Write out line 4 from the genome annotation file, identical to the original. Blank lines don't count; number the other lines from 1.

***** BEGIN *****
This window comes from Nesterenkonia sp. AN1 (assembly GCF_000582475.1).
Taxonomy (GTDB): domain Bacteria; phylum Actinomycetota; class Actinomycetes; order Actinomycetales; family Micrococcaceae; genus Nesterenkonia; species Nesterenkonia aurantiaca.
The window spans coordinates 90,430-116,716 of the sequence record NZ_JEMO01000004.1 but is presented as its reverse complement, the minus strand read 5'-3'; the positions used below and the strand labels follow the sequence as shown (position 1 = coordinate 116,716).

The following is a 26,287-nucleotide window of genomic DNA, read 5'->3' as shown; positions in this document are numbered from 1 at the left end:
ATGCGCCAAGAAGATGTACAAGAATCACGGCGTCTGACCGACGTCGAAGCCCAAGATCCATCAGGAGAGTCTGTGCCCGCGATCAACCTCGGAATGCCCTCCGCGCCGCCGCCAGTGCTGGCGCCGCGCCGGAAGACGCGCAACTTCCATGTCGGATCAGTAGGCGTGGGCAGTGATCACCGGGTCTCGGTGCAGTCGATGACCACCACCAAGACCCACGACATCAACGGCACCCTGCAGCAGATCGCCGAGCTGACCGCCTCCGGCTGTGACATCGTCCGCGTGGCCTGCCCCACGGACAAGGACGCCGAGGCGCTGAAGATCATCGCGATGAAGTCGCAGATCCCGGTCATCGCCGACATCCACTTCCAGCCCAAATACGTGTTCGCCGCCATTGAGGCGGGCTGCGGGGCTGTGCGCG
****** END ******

The following is a 26,287-nucleotide window of genomic DNA, read 5'->3' as shown; positions in this document are numbered from 1 at the left end: